On March 10, the Discussion Club of “Caravan of Knowledge” hosted a seminar on the subject of “Days bygone. The strength and the powerlessness of historical memory”. Professor Bakhodir Ergashev presented his report for the discussion. The participants focused mainly on the latest (Soviet) history. A very heated discussion followed revealing the complexity and sensitivity of an unexplored phenomenon of historical memory.
Some key points are presented below:
– In the late 1980s the USSR witnessed a complex situation where the elements and powers of an old and an emerging systems collided and reflected in interreligious, interethnic and other conflicts;
– history implies the following of the national interests;
– however, who would determine these national interests?;
– the causal relationships of the recent past’s many dramatic events has not yet been fully revealed;
– there is a problem of an eclectic narrative;
– many texts (and not only historical ones) resemble dissertation templates;
– there is a big issue with the closed archives;
– there is a problem of history and historians bias;
– a taboo has been imposed on the Soviet history research, the cause of which is not always clear;
– for example, we do not study such matters as whether the events in the Balkans and other regions of the world affect the public consciousness in Central Asian countries;
– a research of our region conducted by the foreign historians not only sometimes is at odds with the local scientists’ work, but also significantly exceeds it by depth and quality;
-there is a need in a considerate approach to history, political correctness, tolerance and correlation of the studies on a regional level;
– however, would not such a “noble” approach (tolerance, political correctness, correlation) narrow the objectivity of the research in favor of the appropriateness of the research;
– history is studied on three levels: state academic institutions; non-state academics; independent analysts. Their respective professional statuses have a noticeable effect on their work;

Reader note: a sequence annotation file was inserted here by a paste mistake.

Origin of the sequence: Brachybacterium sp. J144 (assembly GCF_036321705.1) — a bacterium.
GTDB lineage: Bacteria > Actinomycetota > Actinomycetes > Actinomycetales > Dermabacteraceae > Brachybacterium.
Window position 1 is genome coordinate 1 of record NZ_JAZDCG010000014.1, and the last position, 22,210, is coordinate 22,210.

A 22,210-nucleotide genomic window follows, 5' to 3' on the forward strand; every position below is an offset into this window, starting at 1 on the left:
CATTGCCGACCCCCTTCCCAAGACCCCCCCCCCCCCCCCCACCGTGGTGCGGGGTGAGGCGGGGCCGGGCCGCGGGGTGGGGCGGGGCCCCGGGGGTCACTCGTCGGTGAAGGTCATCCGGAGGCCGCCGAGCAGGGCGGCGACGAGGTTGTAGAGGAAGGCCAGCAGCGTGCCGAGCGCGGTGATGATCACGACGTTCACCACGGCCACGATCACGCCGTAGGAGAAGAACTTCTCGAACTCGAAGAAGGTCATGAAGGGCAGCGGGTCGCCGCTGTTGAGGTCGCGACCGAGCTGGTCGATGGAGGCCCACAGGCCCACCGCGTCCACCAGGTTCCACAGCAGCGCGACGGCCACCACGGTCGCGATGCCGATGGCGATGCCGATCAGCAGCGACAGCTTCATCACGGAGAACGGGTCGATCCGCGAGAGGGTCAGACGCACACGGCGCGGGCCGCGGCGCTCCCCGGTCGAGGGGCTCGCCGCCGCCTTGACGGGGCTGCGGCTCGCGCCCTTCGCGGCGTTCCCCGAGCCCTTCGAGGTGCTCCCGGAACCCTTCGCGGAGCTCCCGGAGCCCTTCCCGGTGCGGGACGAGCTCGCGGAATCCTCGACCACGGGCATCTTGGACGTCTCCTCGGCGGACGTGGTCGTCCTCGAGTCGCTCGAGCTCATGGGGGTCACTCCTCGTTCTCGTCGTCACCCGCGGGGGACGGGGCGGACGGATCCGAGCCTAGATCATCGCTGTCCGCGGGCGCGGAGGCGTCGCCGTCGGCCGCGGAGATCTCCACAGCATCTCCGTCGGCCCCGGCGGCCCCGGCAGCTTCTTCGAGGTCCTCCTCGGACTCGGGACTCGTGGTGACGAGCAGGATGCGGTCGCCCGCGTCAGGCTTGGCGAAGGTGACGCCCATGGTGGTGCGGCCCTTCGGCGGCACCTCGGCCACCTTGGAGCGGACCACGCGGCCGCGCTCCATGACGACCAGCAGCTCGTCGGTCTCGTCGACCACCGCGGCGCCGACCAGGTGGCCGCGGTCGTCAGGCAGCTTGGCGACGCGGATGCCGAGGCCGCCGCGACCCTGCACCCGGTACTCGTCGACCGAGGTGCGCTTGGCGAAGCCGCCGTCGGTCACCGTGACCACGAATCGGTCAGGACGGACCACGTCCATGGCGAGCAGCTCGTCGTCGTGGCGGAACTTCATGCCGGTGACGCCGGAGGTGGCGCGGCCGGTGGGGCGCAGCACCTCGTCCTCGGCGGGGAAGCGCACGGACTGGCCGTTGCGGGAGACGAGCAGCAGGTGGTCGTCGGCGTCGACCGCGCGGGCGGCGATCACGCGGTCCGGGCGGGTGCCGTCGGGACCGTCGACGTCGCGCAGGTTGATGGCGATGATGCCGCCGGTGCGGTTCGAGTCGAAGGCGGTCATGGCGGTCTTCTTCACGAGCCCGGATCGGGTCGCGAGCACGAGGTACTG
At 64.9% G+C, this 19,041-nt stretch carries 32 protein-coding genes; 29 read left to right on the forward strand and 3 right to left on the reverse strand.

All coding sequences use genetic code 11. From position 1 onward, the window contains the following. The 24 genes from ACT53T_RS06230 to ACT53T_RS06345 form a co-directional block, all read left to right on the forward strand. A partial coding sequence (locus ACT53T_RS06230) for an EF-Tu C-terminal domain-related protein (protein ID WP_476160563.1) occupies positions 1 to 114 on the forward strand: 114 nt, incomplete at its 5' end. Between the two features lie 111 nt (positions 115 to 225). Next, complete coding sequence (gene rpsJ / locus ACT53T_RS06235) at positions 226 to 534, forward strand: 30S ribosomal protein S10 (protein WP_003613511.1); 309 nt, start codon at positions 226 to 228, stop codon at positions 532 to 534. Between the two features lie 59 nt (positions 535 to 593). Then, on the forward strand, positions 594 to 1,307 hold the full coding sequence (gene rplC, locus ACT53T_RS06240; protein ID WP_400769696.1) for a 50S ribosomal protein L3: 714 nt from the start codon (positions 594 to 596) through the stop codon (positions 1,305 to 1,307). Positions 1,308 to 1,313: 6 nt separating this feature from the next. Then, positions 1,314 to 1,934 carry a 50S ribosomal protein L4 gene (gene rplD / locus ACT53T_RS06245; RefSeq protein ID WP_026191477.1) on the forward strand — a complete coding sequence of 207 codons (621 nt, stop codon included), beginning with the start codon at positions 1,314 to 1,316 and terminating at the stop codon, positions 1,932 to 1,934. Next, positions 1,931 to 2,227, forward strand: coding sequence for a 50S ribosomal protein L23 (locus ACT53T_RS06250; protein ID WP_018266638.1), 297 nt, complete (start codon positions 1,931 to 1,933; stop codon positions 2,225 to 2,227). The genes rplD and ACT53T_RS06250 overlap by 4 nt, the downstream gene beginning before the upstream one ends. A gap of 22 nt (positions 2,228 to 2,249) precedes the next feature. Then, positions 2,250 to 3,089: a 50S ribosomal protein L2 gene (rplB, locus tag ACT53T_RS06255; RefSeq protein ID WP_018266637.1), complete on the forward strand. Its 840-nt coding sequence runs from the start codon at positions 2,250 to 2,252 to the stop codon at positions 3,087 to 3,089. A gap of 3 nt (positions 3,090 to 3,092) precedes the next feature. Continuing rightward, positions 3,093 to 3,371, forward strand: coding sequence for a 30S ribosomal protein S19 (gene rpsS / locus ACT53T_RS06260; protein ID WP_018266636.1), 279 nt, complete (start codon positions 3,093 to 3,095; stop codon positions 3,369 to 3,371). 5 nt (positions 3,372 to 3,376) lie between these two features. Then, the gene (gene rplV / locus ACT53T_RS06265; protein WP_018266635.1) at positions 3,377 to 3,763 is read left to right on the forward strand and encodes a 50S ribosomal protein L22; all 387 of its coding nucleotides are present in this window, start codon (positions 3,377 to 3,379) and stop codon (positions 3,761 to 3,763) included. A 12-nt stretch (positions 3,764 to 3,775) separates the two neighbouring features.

– to what extent and where historical research is actually in demand?
– for example, in schools, history of the Soviet period is not taught in practice or this subject is severely curtailed and biased in favor of independence;
– Uzbek historiography is quite various, interesting and diverse. It had been developing whilst overcoming the legacy of the Marxist-Leninist propaganda and ideological cliché;
– the historiography of Uzbekistan has obviously successfully passed the stage of the de-Sovietization – now it is necessary to overcome the stage of a complete de-Stalinization, i.e. overcoming the principle that a man is a means for achieving any goal, including a forced establishment of a unanimity.
In general, there were debates on many issues that have been discussed one after another as the event carried on. Both the report itself and discussion were full of interesting yet simultaneously contradictory statements, which testify to the same mosaic and a rather contradictory nature of the historical memory itself. But the most important thing is to ask how would historical memory pass to the new generation – namely, the generation of the independence era? Will not the memory of the days bygone, the memory of the country their parents and grandfathers used to call homeland (regardless of any political assessments today), be erased or compromised for the future generations?